My family is a homeschooling family of seven (that's five kids). In our circles, we're under-childed. We live in an "underprivileged" downtown neighborhood and keep chickens. My wife hasn't had a job since we had kids. She's an artist, a painter. I do freelance work in this and that. We're weird and we hang out with weird people. Because of some things I'll say in the next section, I want to mention that we're not missionaries and we often keep to ourselves. We don't have some sort of super-Christian ministry. We simply do a life that requires pushing against the flow. My in-laws, by the way, hate it.

We have a few friends who enjoyed Vision Forum. They sold resources that were right in the wheelhouse of many large homeschooling families. So we got a couple of their catalogs years ago. We didn't like them. I specifically remember looking at the toys. The boys who modeled in the catalog got swords and armor; the girls got washboards. That annoyed wifey and me, so we didn't look at their stuff anymore.

Many of our friends continued to appreciate their stuff, and that didn't bother us one bit.

It may be that some Christians have the right to be angry at Doug Phillips. I haven't seen much righteous anger; what's floating around out there is almost exclusively vicious gloating.

I am unsympathetic to your story of how you were led astray by a book. You can dislike an author for writing a bad book, but you are responsible for your own folly. In your folly is a sin that needs to be forgiven. And it is possible that your lack of responsibility is fueling your bitterness.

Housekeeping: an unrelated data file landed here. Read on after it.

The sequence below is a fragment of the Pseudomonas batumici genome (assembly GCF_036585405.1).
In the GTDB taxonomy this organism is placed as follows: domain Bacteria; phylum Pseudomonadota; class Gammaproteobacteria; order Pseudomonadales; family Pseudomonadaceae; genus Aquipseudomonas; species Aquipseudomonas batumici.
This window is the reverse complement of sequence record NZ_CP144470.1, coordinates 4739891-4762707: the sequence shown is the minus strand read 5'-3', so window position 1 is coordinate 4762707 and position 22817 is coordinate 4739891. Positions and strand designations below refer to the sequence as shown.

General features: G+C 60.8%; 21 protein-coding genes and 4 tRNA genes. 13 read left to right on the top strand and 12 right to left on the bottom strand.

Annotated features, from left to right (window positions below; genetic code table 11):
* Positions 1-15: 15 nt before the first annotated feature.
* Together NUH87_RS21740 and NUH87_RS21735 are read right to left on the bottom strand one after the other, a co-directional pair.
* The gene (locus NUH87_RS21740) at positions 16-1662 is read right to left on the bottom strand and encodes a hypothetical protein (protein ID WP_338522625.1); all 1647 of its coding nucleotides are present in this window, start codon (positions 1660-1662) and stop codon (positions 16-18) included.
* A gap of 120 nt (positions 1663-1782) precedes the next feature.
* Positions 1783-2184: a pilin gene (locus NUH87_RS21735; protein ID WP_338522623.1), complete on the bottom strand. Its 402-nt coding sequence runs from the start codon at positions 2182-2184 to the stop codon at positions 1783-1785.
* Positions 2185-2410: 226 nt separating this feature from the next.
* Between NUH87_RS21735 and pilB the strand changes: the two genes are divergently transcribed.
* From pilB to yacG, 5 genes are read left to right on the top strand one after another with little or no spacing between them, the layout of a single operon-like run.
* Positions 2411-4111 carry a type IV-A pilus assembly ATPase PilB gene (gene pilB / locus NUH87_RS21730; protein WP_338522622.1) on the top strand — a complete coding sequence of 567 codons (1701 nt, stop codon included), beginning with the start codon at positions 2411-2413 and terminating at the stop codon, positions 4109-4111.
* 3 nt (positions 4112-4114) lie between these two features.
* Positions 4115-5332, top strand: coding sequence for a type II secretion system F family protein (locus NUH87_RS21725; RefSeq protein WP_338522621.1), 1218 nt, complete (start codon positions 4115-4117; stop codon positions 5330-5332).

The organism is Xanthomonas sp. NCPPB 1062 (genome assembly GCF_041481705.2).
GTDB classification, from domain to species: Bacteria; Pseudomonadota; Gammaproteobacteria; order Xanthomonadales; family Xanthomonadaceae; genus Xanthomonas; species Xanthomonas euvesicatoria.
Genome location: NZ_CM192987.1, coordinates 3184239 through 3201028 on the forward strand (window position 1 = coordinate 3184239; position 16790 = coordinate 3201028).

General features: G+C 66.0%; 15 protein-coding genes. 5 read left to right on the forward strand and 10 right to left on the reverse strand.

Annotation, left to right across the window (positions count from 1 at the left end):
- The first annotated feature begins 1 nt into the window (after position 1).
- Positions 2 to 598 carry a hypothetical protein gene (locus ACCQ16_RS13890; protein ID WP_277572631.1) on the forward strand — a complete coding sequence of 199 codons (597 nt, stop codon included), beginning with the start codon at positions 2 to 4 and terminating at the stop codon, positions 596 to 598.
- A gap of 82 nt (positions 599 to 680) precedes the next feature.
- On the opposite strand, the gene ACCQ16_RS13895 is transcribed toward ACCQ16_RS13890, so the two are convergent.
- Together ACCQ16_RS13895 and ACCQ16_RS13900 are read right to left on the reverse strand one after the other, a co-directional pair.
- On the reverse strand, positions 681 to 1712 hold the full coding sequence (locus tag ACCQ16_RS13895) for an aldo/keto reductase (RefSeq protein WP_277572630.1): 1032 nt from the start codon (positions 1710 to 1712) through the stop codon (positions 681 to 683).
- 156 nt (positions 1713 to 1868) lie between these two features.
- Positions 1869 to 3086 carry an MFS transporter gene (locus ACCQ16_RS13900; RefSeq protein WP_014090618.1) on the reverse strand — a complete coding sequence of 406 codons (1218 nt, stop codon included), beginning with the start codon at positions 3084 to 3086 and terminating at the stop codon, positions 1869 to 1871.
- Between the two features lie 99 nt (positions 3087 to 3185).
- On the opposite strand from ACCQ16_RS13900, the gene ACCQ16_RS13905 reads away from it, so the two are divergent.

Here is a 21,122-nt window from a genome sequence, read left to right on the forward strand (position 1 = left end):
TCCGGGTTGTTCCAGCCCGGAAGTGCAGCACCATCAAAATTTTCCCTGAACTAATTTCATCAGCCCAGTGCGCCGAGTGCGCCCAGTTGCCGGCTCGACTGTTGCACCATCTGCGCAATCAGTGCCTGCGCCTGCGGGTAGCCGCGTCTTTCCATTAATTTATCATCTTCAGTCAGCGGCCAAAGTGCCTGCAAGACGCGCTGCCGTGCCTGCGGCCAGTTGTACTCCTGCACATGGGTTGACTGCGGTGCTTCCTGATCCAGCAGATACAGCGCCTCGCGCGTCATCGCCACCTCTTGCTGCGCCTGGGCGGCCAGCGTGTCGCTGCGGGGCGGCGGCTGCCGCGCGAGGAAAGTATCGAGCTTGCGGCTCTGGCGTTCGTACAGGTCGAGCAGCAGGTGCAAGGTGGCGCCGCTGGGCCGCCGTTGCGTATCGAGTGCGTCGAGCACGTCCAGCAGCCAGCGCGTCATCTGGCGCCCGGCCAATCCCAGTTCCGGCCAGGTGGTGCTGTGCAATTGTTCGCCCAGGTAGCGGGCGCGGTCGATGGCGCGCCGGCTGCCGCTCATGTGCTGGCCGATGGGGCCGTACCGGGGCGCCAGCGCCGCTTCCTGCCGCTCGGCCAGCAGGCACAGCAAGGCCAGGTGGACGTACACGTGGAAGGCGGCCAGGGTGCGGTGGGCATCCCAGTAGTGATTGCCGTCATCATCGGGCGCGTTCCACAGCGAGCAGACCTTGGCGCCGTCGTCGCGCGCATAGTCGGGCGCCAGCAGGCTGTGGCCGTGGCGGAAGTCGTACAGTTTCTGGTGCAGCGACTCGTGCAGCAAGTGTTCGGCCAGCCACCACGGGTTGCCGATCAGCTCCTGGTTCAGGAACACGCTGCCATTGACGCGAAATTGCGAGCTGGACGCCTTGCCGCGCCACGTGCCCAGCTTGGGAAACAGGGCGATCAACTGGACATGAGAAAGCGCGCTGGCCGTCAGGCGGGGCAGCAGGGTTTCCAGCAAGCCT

Will teachers be held accountable by Almighty God for leading people astray? Absolutely. God will judge and vindicate. Look to your own household.


I mentioned hysteria, rage, whining, and gloating.

What bothers me most about these twa corbies attacks is that they are done by hearers, not doers. The man who attacks Mark Driscoll is the one who was disappointed at a Mars Hill small group, not the one disappointed after moving his entire family and failing in urban mission. The man who attacks Doug Phillips is the one who wants to be nice to his wife, not the man who homeschools eight children. (Go ahead, leave a comment about how you're a polychilded homeschooler who hates Doug Phillips.)

Pick out his bonny blue eyes.

It is not only ideas that have rhetorical weight. Actually, I'll go ahead and say that ideas have no rhetorical weight at all; they have rhetorical value. It is lives that have weight. The rhetorical weight of a man who works in corporate America, lives in suburbia, and has two children who both attend government school is pretty low. Sorry, pal. Doesn't make you wrong about something, it just...makes it less weighty.

I think we ought to have some admiration for Christians who try big things. I also think that if we're doers of big things we'll be much less bitchy about great men when they fail or go the wrong way. Don't you have better things to be doing with yourself than tearing Doug Phillips and "Biblical Patriarchy" down? But you don't, because you're living an easy life. Yes, you have to work and pay your bills, but you've never made any decisions that run counter to our culture's flow.

You might find it salutary to move to the country, have ten kids, exclude them from government school, and raise some chickens.